A new study, which was published in The Lancet lately, has shown that consuming more than 100 grams of alcohol per week, which is roughly 5 and a half glasses of wine or 2.5 liters of beer is increasing the risk of a person's risk of stroke, coronary disease, heart failure, fatal hypertensive disease, and fatal aortic aneurysm.
This limit is much lower than the suggested guidelines by many countries. In the US, the maximum tolerable amount is 196 grams for men and 98 grams for women. The German Nutrition Society considers 140 grams for men and 70 grams for women to be tolerable. In other countries, such as Canada, Italy, Portugal and Spain, the levels are also higher.
What does this mean? Not a lot, according to the American Council on Science and Health, a pro-industry science education nonprofit organization. Dr. Alex Berezow, one of the council’s writers has published an article on the organization’s website this Friday, saying that the study was not conducted correctly. Amongst the arguments against the study these were the most significant:
- The study did not properly adjust for all confounders. A confounder (also confounding variable, confounding factor or lurking variable) is a variable that influences both the dependent variable and independent variable causing a spurious association. A famous example for this distorting effect was a study on the consumption of coffee, which concluded that coffee caused pancreatic cancer. The authors of this study neglected at that time thze fact that most coffee drinkers are also smokers, which is a much more likely cause for cancer. In the recent strudy the scientist adjusted for age, sex, smoking, and diabetes, which is good but not sufficient, because it neglects the fact that people, who drink every day alcohol very often have also a stressful job, a poor diet or lack of exercise.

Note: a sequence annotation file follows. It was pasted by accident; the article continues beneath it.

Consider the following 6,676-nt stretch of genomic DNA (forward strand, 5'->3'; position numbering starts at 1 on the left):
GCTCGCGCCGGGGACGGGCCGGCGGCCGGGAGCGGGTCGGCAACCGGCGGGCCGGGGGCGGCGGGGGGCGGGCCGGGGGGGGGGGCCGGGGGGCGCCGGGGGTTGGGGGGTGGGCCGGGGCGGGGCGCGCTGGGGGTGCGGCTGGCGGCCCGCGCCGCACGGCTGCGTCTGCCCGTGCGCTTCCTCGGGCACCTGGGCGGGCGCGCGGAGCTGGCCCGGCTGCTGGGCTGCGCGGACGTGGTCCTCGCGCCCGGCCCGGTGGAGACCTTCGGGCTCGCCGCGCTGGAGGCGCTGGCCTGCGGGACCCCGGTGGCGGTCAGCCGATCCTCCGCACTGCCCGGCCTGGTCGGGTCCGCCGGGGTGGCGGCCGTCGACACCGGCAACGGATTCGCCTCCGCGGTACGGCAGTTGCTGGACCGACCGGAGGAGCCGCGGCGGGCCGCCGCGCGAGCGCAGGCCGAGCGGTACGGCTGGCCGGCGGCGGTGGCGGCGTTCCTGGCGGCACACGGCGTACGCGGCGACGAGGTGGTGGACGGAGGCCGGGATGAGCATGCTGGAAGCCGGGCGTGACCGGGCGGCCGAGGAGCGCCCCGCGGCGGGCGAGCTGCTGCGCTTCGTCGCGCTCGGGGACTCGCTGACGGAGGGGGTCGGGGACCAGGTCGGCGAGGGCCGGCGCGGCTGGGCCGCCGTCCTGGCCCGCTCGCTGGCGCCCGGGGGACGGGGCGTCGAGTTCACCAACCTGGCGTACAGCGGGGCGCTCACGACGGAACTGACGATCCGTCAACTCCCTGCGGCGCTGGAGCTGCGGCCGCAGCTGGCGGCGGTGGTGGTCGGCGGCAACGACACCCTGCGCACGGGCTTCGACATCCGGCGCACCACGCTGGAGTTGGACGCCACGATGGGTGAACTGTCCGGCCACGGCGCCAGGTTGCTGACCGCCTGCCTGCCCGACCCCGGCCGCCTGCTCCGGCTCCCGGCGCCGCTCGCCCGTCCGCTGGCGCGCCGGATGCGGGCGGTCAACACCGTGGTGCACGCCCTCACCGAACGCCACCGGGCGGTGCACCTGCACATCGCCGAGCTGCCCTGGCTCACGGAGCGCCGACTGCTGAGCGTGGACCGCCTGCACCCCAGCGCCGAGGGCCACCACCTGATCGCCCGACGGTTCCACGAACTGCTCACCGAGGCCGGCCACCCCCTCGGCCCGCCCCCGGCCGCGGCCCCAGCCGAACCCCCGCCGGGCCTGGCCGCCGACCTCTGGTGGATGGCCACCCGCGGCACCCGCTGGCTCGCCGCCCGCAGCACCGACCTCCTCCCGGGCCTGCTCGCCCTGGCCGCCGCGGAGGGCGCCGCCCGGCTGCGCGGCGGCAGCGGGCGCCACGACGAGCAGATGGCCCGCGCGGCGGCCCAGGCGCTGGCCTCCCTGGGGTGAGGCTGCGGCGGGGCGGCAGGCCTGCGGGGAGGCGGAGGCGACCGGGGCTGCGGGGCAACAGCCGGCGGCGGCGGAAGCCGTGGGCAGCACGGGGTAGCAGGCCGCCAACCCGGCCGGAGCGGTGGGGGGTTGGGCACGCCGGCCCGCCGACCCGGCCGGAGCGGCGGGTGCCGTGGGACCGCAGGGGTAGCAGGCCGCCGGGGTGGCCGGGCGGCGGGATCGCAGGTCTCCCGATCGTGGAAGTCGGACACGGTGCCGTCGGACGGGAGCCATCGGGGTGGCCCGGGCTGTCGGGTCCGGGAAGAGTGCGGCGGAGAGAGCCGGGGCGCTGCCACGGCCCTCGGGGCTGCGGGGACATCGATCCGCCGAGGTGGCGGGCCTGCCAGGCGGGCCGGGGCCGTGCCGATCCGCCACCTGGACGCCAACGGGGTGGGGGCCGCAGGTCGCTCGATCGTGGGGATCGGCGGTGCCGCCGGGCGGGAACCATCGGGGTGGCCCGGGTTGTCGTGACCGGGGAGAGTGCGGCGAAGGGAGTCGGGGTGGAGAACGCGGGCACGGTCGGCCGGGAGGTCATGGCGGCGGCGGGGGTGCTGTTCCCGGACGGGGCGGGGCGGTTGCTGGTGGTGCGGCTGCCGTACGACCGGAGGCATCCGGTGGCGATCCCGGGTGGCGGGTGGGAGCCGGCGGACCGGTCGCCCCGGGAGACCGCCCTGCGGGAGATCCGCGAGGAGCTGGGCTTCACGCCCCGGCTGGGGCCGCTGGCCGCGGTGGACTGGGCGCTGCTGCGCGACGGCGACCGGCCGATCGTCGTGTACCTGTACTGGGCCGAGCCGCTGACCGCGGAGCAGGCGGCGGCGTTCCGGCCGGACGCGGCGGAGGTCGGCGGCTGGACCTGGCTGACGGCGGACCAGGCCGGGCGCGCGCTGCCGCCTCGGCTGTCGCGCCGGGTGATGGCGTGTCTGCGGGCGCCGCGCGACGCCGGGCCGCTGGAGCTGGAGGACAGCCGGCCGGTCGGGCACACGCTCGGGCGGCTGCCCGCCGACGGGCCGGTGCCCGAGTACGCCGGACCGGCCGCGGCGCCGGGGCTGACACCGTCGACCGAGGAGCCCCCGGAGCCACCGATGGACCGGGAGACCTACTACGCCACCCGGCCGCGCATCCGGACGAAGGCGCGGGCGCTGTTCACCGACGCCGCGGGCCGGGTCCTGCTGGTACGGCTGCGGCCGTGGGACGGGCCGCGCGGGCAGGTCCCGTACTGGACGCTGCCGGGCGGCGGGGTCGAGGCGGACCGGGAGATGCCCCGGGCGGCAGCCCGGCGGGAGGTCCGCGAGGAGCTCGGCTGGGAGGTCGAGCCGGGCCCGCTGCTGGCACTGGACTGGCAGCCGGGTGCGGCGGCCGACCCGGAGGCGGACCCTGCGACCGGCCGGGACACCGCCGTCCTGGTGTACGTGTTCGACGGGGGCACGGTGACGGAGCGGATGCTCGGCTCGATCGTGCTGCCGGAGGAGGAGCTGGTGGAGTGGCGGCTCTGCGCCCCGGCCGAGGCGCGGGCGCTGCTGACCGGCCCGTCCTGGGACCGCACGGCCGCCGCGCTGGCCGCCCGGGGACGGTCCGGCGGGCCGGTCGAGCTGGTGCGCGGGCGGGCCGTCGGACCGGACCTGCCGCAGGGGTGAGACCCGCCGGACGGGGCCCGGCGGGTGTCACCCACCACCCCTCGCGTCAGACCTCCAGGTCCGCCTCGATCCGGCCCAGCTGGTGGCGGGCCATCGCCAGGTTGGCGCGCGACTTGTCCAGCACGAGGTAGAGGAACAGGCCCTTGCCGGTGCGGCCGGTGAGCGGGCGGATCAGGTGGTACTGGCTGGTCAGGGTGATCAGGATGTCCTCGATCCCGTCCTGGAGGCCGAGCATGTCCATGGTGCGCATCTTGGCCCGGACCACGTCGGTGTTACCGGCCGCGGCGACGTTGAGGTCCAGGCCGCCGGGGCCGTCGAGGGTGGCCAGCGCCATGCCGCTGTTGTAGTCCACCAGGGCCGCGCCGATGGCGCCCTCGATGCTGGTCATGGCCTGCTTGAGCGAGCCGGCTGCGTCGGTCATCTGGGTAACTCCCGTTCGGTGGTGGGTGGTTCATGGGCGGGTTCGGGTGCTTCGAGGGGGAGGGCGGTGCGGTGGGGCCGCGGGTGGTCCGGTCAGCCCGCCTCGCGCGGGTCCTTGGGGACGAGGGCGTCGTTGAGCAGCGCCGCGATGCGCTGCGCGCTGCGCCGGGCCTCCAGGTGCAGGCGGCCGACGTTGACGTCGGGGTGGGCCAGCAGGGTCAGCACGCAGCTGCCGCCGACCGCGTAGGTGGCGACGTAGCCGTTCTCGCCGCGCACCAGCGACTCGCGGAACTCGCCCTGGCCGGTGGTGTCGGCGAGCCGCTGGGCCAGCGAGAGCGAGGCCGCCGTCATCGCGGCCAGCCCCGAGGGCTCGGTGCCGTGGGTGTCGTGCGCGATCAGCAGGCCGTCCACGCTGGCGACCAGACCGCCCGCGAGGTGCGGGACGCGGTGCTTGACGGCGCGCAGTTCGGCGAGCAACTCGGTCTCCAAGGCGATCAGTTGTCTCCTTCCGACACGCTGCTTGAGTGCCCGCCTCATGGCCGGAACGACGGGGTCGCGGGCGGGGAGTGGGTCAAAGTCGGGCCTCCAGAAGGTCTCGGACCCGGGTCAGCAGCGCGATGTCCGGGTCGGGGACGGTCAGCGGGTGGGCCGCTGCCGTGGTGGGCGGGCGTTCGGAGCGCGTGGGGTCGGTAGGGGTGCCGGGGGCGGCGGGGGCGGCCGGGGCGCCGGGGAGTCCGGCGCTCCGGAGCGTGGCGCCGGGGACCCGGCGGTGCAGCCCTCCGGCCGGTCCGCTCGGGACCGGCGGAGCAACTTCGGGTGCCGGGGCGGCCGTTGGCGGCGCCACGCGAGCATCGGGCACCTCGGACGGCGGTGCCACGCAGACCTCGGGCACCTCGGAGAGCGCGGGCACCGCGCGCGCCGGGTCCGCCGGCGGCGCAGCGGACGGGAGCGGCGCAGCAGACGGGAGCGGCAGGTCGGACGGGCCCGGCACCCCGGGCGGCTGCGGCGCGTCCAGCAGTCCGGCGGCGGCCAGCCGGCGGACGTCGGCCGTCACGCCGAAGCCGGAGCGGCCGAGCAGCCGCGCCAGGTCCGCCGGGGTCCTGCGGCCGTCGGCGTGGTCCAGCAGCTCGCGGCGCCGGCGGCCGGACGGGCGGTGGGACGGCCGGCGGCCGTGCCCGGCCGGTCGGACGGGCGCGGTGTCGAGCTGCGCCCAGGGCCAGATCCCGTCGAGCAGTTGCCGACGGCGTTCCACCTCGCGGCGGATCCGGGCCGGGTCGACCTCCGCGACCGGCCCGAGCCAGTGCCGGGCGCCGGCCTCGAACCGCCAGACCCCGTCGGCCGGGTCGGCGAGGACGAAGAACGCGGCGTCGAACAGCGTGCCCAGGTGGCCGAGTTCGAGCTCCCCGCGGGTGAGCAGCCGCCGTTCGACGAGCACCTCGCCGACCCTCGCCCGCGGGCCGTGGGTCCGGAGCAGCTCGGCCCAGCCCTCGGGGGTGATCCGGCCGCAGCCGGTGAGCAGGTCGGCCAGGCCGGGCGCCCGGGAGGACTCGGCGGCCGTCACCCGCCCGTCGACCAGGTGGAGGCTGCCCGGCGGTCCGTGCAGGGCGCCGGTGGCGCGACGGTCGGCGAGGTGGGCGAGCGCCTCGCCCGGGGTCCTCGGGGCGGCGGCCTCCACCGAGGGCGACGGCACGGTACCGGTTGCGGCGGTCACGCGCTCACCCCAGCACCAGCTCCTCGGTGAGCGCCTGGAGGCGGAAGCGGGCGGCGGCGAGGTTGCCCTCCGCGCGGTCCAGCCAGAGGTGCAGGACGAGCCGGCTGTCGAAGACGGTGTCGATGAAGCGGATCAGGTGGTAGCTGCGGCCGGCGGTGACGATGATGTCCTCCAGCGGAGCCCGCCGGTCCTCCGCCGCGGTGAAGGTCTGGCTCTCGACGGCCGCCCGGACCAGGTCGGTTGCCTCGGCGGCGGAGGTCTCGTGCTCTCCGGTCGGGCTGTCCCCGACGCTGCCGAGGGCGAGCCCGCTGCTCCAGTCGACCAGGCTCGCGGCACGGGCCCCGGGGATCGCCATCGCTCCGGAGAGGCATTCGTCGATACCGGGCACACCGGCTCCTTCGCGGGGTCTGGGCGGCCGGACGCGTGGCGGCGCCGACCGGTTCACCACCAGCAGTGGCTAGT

- The study showed that people drinking 100 grams of alcohol per week had a lower risk of all cardiovascular diseases. Only when broken up into various subtypes the data showed higher risks for some types and lower risks for other types of cardiovascular disease (CVD).
- The study showed a reduced live expectancy of half a year, which is not really significant in a man’s lifespan of about 80 years, for people drinking 200 grams of alcohol (about 2 drinks) per week. Only when people had 2 to 3.5 drinks per day or roughly 3.5+ drinks per day the life expectancies decreased by 1-2 years and 4-5 years, respectively, what is not a surprise, given the fact that those people are already considered alcoholics.